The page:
"As a working mother," wrote the out-going culture secretary, "educated at a South Wales comprehensive school, I know that it is our party that understands the importance of giving everyone the opportunity to succeed regardless of where they come from."

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David Cameron and the NHS in Wales (episode 31)

9 April 2014

It's Wednesday, it's 12 o'clock and it's that time of the week again, the 30-minute "window" where David Cameron gets the chance to criticise Labour's running of the NHS in Wales.

This time the question came from Vale of Glamorgan Tory MP Alun Cairns, who suggested the Welsh government could be undermining the operation of the armed forces because soldiers had to wait longer for treatment.

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MPs in starting blocks for London Marathon

8 April 2014

As political photo-opportunities go, it was slightly unusual. Ed Balls was wearing tights.

The shadow chancellor was jogging alongside eight other MPs who are taking part in this Sunday's Virgin Money London Marathon. Vale of Glamorgan Tory MP Alun Cairns is flying the flag for Wales in what will be his third marathon.

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The 'War on Wales' - news from the trenches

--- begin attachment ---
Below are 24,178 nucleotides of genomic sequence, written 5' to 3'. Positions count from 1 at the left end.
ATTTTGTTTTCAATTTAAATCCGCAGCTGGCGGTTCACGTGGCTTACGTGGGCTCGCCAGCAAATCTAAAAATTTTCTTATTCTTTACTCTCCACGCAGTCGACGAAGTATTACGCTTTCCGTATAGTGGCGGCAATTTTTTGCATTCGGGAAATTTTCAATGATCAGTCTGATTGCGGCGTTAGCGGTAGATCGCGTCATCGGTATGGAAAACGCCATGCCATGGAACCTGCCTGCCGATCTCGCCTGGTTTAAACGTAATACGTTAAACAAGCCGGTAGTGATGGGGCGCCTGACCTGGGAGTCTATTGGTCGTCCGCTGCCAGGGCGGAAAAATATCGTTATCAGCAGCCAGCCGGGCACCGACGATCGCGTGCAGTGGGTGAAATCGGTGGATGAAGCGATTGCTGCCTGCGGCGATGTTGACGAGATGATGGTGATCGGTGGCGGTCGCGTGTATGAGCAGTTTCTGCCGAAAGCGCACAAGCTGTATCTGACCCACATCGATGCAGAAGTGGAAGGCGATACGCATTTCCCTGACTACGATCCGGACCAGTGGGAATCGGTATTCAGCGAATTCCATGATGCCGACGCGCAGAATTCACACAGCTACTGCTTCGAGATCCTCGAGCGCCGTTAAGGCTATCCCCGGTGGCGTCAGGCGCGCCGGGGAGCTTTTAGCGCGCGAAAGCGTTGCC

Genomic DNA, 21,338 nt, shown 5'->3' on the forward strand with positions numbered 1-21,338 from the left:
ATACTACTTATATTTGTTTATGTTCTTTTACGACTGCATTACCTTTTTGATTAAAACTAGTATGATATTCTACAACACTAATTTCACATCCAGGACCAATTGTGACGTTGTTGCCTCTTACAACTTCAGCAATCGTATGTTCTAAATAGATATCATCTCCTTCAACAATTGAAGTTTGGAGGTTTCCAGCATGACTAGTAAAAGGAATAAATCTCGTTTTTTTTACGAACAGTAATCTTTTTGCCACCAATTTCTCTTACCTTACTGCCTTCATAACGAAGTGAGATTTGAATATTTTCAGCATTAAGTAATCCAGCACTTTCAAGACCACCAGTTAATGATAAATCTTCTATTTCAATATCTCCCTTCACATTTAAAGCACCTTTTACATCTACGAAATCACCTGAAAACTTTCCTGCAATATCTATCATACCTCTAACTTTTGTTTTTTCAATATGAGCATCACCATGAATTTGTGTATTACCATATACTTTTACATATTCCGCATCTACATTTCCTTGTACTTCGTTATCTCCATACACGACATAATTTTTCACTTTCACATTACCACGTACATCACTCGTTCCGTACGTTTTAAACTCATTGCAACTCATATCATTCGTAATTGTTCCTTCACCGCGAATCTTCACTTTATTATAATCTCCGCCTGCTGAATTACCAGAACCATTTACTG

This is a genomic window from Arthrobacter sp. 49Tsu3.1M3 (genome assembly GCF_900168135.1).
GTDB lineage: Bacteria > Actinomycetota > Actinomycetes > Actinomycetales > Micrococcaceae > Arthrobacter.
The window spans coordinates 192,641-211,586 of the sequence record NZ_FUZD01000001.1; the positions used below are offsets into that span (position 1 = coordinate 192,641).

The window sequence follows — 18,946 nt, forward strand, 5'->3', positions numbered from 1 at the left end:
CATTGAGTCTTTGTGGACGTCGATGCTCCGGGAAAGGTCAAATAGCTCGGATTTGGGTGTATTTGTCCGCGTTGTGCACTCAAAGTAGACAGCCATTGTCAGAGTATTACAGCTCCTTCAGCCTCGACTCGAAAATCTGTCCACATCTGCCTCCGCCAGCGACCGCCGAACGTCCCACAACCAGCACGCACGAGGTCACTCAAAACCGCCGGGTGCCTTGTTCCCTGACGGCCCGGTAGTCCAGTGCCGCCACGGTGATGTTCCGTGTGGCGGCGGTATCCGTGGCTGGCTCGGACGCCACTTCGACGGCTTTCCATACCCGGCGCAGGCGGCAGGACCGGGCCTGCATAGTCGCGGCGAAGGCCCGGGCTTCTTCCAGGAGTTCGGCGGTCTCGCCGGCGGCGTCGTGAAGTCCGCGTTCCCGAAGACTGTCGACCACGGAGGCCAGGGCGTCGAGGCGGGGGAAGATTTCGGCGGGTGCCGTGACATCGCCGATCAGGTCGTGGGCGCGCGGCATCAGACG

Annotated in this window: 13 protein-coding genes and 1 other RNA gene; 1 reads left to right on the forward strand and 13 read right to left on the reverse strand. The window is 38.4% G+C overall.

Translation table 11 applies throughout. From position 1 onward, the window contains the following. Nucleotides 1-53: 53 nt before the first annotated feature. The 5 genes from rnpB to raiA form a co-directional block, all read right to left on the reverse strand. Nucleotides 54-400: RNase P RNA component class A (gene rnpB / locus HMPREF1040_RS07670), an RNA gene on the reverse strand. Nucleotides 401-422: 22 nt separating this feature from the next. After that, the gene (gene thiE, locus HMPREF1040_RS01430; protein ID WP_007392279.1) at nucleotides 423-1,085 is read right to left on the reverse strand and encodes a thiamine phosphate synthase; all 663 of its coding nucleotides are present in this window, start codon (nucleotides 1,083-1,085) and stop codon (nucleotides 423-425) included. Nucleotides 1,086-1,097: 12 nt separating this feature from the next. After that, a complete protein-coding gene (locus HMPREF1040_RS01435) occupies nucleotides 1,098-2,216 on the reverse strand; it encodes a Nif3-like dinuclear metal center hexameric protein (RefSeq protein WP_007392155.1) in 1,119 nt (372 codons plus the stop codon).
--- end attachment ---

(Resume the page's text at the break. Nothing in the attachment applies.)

8 April 2014

Greetings from the frontline of what Labour has designated the "war on Wales", which probably makes me a war correspondent.

Here's a despatch from last night's House of Lords battle, sorry debate. The "war on Wales" phrase is now routinely dropped in to Labour press releases, speeches, statements and possibly everyday conversations in Welsh Labour circles. Alliteration has a lot to answer for.

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How do you solve a problem like Maria?

7 April 2014

Five days after that 32-second apology in the House of Commons, Maria Miller continues to generate awkward headlines.

Speculation about the culture secretary's future won't go down well either in Downing Street or in the Wales Office. With David Cameron standing by his minister, the more mischievous speculation among MPs and journalists at Westminster suggests that rather than sacking Mrs Miller, the prime minister could move her to a lower-profile role - such as secretary of state for Wales - in the reshuffle expected at the end of next month.